February 21, 2001
Mother who dropped baby off bridge wants to start again
Hopes to escape B.C. notoriety, divorce trial toldNeal Hall
The Vancouver Sun
VANCOUVER - A B.C. woman whose baby miraculously survived a 47-metre fall from a pedestrian bridge in 1999 said yesterday that she wants to move to Toronto to escape the notoriety of the incident.
Chung Chow, National Post
Nadia Hama, whose baby survived a fall from a bridge in 1999, told her divorce trial yesterday she wants to leave British Columbia to escape her notoriety.
Nadia Hama told her divorce trial yesterday she still gets recognized as "the lady who dropped her baby off the bridge" in Vancouver.
"I live with the guilt of a mother who dropped her baby," she said in often tearful testimony.
Ms. Hama and her former husband, 55-year-old Vancouver securities lawyer Kjeld Werbes, are both seeking custody of their two children at the divorce trial. Ms. Hama is also seeking spousal support. Mr. Werbes is arguing that he should not have to pay spousal support because of a pre-nuptial agreement signed when the couple married in Las Vegas in 1996.
Ms. Hama, who has been married five times, has not acknowledged signing the agreement.
She told the court that she wants to move to Toronto to take a course to become a private sports trainer.
Ms. Hama also testified about the day she dropped her daughter Kaya, then 18 months old, off the Capilano Suspension Bridge, a popular Vancouver tourist attraction that overlooks the scenic Capilano River canyon.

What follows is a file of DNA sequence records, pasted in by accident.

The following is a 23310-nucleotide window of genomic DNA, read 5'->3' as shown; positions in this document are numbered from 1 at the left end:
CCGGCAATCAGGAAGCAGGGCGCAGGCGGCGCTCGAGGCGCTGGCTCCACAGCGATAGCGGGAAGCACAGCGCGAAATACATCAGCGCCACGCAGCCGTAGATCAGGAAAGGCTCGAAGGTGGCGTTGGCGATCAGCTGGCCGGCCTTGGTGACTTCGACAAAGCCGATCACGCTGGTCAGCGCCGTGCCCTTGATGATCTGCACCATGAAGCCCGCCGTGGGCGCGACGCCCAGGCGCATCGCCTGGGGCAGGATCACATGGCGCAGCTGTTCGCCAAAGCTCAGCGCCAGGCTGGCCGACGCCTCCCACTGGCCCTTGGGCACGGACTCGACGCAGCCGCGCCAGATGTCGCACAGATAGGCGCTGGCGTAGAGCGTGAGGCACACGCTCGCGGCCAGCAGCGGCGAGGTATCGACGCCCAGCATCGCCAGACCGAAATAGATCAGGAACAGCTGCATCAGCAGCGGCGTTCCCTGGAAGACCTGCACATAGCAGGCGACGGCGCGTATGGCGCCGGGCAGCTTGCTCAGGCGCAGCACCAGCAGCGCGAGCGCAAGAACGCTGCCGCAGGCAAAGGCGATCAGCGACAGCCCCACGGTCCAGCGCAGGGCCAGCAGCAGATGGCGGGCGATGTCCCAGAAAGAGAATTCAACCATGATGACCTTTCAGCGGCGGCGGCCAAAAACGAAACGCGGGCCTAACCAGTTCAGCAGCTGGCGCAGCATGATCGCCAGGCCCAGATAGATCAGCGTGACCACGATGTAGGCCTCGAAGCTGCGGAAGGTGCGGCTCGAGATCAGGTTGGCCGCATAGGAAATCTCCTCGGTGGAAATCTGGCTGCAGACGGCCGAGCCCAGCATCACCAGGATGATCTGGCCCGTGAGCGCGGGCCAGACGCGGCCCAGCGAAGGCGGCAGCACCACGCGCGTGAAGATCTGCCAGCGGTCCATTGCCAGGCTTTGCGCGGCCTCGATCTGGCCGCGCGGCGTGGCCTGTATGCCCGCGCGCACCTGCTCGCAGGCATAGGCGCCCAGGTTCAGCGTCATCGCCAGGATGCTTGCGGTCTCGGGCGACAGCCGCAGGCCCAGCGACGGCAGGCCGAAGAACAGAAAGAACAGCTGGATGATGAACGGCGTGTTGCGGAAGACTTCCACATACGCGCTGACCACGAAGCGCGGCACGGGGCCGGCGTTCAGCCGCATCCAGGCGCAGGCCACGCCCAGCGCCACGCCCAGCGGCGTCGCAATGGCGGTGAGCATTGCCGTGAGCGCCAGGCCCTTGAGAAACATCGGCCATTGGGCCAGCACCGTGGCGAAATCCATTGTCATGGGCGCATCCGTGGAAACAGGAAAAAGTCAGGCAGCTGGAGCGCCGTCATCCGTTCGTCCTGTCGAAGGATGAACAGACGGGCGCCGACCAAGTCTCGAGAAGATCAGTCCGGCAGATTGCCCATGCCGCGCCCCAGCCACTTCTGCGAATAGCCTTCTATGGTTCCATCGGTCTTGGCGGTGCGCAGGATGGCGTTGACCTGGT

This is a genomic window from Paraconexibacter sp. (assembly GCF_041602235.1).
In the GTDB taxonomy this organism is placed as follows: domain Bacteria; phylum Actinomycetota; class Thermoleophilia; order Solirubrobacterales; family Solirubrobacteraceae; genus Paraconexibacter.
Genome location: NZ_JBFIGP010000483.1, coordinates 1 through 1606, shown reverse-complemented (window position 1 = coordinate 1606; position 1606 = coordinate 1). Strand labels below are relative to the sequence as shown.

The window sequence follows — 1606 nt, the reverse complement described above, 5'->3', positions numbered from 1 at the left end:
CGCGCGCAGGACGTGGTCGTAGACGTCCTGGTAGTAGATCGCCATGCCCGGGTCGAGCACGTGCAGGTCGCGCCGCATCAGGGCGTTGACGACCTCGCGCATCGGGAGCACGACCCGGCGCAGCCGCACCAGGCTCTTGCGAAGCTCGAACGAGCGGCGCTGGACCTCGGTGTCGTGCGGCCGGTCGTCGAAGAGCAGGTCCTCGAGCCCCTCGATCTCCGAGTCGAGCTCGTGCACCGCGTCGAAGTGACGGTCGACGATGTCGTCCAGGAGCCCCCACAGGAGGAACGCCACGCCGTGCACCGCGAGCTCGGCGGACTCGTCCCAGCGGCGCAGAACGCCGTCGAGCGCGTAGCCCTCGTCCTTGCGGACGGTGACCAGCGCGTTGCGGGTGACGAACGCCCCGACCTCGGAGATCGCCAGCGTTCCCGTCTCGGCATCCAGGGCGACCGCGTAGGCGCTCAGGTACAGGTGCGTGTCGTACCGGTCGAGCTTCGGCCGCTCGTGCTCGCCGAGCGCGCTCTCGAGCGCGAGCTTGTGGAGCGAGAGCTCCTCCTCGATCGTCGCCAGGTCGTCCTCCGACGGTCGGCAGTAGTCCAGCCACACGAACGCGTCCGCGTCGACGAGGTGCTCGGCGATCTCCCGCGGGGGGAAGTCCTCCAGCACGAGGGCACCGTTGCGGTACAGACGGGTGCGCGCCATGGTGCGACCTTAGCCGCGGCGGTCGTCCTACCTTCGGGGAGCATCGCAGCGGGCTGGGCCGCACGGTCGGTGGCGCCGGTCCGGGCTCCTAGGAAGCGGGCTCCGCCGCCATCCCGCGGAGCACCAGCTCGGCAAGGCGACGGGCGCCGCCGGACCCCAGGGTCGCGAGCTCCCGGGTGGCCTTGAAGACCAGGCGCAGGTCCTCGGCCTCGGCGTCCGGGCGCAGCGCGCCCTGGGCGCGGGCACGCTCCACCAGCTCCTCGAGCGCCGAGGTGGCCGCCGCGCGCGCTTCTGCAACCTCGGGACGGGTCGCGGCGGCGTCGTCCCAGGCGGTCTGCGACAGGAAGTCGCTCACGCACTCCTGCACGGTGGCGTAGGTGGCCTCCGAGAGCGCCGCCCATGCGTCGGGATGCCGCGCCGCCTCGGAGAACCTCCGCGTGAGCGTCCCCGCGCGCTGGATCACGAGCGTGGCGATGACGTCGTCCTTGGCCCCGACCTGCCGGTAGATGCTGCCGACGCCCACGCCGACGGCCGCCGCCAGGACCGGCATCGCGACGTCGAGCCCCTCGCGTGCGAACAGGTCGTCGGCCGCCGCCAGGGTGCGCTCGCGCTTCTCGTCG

She broke into tears as she described it as an accident that began when her son Jovan, then five, began jumping up and down on the narrow bridge.
"I said: 'Jovan, settle down.' My foot twisted and I lost balance," she told Justice Mary Ellen Boyd, of B.C. Supreme Court. "My foot went this way -- sideways -- and she flew out of my hands. I tried to reach for her but it was too late."
Ms. Hama said she was relieved when the man in charge of the rescue told her that her daughter had survived the plunge -- her fall apparently broken by tree boughs and she suffered only scratches and bruising. "I said: 'Thank God for that.' "
She recalled being interrogated by police, who told her: "We know you're a murderer." Another investigator called her a "cold-blooded murderer," she added.
Ms. Hama followed her lawyer's advice, who told her not to talk with police or inquire about her baby, and was released from custody the next day without being charged. By that time, the government had apprehended her two children. She had asked that her former husband's brother to temporarily care for the kids until things could be sorted out.
Ms. Hama said she regained custody of her children months later.
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